For me, that was something at that time where I was like, “Once, I couldn’t do this, and now I can. Why is this?” He was like, “You have been training with the kettlebells. You have a lot of strength in your lots right now. You have more grip strength. Your core is stronger. You should be able to do this stuff at this point.” That was a mind-blowing moment for me.
I ended up signing up for a Progressive Calisthenic Certification. I remember feeling silly when I showed up because it was 30 to 40 guys and me. The instructors are teaching single-arm pushups, handstands, and pistol squats. I’m like, “I can’t do this. Why am I here?” One of the guys who was leading was sweet. He was able to cue me into doing a tuck flag. For anybody who is reading, who is like, “What is that?” I want you to imagine somebody hanging from a bar as if they were going to do a pull-up. They are hanging vertically. Being able to do a flag means you are hanging from a bar, but you are hanging horizontally. That made me feel like I was made of magic.
It has been all of those little moments where I have seen, like, “Look at what your body can do now.” That allowed me to believe I can. It doesn’t stop with the physical, but it is all of those physical wins I had along the way that started to give me the confidence to believe that I can in other fields. When the pandemic hit, I was furloughed. I decided I was going to try and create a virtual kettlebell business. I called my dad up on the phone one day and I was like, “I found this business coach. I’m going to do this course. It is $5,000.” He was like, “Why would you spend $5,000 on a course? You are going to lose your money, and you need your money now.” I did this course because I believed I could.
You did it anyway. You listened to your voice instead of your father’s.
I listened to my voice. I did everything this coach said to do the same way I had done with my kettlebell coach. Three months later, I made $24,000. It was the best decision of my life because that has allowed me to help many women since the pandemic happened with the kettlebell.
I’m more impressed with the fact your kettlebell work is amazing. Your inner transformation and you are more positive the way you speak to yourself now.
Words create rules. When you are talking negatively to yourself, second-guessing yourself, or being mean, it doesn’t help. The words that you are using are going to impact how you see yourself. The way you see yourself is going to be how you show up. At one point, somebody told me, “Don’t dress for the job you have. Dress for the job you want.” I remember flipping that. I was like, “Don’t speak to yourself the way you necessarily feel right now. Speak to yourself in that queen version you want to get to.” Eventually, it all starts to come together, but it starts with those words and the mindset.
I would also submit that if you have blockages to those messages, like with what you did, find the modality to help you start to heal those blockages so you can walk your talk. Now that you are filled with more self-confidence, and you are beginning to believe in yourself, what kind of amazing thing is to decide you’re going to go for the Guinness Book of World Records? What you learned about, because you can do something doesn’t mean you have to. Tell us that whole incredible story from your life.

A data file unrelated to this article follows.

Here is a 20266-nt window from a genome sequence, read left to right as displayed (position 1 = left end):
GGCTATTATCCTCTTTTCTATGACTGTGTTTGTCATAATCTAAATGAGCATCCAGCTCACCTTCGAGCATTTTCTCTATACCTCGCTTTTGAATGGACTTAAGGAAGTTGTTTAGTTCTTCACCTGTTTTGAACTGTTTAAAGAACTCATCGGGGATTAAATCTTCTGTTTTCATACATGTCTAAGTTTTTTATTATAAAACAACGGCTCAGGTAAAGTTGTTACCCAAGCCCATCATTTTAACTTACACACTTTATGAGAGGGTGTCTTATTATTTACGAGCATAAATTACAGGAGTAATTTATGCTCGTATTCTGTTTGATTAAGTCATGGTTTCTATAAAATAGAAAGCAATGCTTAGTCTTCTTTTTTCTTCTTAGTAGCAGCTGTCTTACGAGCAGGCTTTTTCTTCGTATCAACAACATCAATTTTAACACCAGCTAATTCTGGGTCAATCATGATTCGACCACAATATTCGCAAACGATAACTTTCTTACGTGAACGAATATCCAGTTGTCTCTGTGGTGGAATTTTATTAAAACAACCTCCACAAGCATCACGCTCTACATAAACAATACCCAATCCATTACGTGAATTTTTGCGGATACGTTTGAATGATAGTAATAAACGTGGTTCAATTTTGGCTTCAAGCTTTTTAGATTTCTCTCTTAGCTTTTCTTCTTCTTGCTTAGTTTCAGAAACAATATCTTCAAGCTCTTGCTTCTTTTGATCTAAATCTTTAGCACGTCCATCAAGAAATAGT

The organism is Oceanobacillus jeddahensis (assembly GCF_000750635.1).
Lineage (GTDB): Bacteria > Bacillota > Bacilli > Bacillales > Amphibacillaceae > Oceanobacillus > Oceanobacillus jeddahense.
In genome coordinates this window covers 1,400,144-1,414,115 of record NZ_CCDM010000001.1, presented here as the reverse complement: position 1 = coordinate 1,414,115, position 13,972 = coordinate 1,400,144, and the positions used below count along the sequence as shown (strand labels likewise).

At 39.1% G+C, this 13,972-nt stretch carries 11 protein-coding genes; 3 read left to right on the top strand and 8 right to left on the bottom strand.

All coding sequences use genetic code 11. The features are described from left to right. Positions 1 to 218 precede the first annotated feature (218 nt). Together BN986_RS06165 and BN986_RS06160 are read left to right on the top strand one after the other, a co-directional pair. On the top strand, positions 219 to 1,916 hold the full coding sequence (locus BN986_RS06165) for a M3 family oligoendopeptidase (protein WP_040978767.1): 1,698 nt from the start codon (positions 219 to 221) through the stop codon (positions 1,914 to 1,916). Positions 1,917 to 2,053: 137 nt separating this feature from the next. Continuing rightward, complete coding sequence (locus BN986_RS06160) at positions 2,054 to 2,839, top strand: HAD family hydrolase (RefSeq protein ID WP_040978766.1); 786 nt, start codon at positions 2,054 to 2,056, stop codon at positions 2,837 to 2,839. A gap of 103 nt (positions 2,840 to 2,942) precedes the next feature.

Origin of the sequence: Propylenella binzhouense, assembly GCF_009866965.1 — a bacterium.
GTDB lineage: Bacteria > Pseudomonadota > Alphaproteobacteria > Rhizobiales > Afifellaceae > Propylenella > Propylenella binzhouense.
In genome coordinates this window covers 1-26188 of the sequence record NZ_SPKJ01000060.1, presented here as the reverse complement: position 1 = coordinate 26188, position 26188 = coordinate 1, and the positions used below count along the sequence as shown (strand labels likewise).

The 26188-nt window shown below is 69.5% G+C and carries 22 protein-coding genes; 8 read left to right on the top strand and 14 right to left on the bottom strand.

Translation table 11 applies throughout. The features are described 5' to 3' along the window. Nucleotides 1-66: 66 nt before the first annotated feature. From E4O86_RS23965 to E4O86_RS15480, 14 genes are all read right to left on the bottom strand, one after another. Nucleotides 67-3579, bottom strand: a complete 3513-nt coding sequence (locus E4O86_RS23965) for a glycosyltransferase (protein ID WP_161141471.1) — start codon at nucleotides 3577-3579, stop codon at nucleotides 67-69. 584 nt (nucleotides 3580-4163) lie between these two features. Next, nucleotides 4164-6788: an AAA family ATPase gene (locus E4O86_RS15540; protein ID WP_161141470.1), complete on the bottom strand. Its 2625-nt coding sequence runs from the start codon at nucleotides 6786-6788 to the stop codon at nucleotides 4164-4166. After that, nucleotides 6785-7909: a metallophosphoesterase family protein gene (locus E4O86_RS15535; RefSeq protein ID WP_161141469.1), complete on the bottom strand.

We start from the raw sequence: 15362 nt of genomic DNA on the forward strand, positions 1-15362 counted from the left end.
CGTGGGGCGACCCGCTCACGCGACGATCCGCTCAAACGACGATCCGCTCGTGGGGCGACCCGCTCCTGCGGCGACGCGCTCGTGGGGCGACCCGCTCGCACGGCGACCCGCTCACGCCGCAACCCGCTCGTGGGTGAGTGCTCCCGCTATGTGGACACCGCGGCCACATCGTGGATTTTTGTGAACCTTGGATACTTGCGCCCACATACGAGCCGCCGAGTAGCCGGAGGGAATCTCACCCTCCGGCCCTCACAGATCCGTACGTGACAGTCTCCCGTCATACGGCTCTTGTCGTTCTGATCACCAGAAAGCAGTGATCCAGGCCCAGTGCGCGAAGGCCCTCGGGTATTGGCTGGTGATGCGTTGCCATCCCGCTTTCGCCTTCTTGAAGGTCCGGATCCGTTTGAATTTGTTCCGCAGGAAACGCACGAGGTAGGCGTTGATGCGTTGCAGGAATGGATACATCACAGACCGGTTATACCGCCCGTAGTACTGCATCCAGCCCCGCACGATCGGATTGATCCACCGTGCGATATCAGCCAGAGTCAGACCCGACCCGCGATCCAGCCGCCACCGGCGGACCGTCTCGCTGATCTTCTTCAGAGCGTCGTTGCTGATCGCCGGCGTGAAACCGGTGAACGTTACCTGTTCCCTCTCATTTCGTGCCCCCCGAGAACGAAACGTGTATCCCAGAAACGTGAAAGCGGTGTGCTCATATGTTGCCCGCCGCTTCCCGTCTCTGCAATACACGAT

Because of the pandemic, I had more time where I didn’t have to run around the city. I was no longer a gym gypsy. I’m creating this virtual life for myself. I have a lot more time to take my training seriously. I was talking to my coach one day. It is a different coach at this point. I started working with a woman because it is important for women who want to feel strong to see other women who are strong. This coach’s name is Annie. I love her so much. She means so much to me. Annie told me, “Once you start watching other women do big things, you are going to be able to do big things, but you need to see it is possible in order to believe that you can do it too.” We were training, and I was like, “Annie, I need to do something big”. I was not an athlete growing up. I was asthmatic.
On top of an eating disorder, you were also asthmatic?
I still am. When I moved to Arizona, my allergies were crazy here. I was put in the hospital after a week because I couldn’t breathe.
I’m going back far, but I had a brother who was asthmatic as a child. I grew up in New Jersey. I was 5 or 5 and a half. In those days, with an asthmatic attack, they would send him to the hospital for an adrenaline shot. It was hard. They said, “If you want to save this little guy, you have to move to Arizona or Florida.” I chose Florida. Here you are in Arizona and you are saying your allergies are bothering you.
They are terrible. There is an injection I get every X amount of months. At this point, it is a steroid injection, which has helped tremendously. Moving to Arizona was not good for my lungs. I’m working with Annie at this point. I’m like, “Annie, I never had an athletic moment growing up. I finally feel like I am an athlete. I’m finding this athletic version of myself later in life. I want to do something about it. I want to prove to myself I can get uncomfortable, push myself, find a limit, and go past it.